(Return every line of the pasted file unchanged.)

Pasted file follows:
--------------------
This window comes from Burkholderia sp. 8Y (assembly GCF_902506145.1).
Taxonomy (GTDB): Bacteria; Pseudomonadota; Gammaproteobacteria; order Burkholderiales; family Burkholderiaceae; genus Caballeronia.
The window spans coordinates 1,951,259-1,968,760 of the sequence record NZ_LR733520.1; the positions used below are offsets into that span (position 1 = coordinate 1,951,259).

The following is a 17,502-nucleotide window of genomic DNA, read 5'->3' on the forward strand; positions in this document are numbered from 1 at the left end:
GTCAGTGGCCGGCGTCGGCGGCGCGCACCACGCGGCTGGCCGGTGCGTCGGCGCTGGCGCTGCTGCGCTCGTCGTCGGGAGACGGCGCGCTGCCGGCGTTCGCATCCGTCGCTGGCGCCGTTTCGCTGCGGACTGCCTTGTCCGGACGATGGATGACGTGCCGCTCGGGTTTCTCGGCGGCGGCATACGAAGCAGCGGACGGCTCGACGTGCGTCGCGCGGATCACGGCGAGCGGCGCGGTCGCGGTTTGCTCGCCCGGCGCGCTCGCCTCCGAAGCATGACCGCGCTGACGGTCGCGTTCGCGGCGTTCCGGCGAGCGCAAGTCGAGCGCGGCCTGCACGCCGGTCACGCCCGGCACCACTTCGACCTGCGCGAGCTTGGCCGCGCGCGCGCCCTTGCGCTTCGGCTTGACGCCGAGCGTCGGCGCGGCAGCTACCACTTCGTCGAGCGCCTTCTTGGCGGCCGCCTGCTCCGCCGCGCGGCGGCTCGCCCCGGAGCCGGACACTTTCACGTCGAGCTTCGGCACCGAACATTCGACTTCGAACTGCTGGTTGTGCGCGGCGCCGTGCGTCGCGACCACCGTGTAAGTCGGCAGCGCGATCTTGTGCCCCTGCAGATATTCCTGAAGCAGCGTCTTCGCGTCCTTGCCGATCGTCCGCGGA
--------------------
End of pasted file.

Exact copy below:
This window comes from Burkholderia sp. 8Y (assembly GCF_902506145.1).
Taxonomy (GTDB): Bacteria; Pseudomonadota; Gammaproteobacteria; order Burkholderiales; family Burkholderiaceae; genus Caballeronia.
The window spans coordinates 1,951,259-1,968,760 of the sequence record NZ_LR733520.1; the positions used below are offsets into that span (position 1 = coordinate 1,951,259).

The following is a 17,502-nucleotide window of genomic DNA, read 5'->3' on the forward strand; positions in this document are numbered from 1 at the left end:
GTCAGTGGCCGGCGTCGGCGGCGCGCACCACGCGGCTGGCCGGTGCGTCGGCGCTGGCGCTGCTGCGCTCGTCGTCGGGAGACGGCGCGCTGCCGGCGTTCGCATCCGTCGCTGGCGCCGTTTCGCTGCGGACTGCCTTGTCCGGACGATGGATGACGTGCCGCTCGGGTTTCTCGGCGGCGGCATACGAAGCAGCGGACGGCTCGACGTGCGTCGCGCGGATCACGGCGAGCGGCGCGGTCGCGGTTTGCTCGCCCGGCGCGCTCGCCTCCGAAGCATGACCGCGCTGACGGTCGCGTTCGCGGCGTTCCGGCGAGCGCAAGTCGAGCGCGGCCTGCACGCCGGTCACGCCCGGCACCACTTCGACCTGCGCGAGCTTGGCCGCGCGCGCGCCCTTGCGCTTCGGCTTGACGCCGAGCGTCGGCGCGGCAGCTACCACTTCGTCGAGCGCCTTCTTGGCGGCCGCCTGCTCCGCCGCGCGGCGGCTCGCCCCGGAGCCGGACACTTTCACGTCGAGCTTCGGCACCGAACATTCGACTTCGAACTGCTGGTTGTGCGCGGCGCCGTGCGTCGCGACCACCGTGTAAGTCGGCAGCGCGATCTTGTGCCCCTGCAGATATTCCTGAAGCAGCGTCTTCGCGTCCTTGCCGATCGTCCGCGGA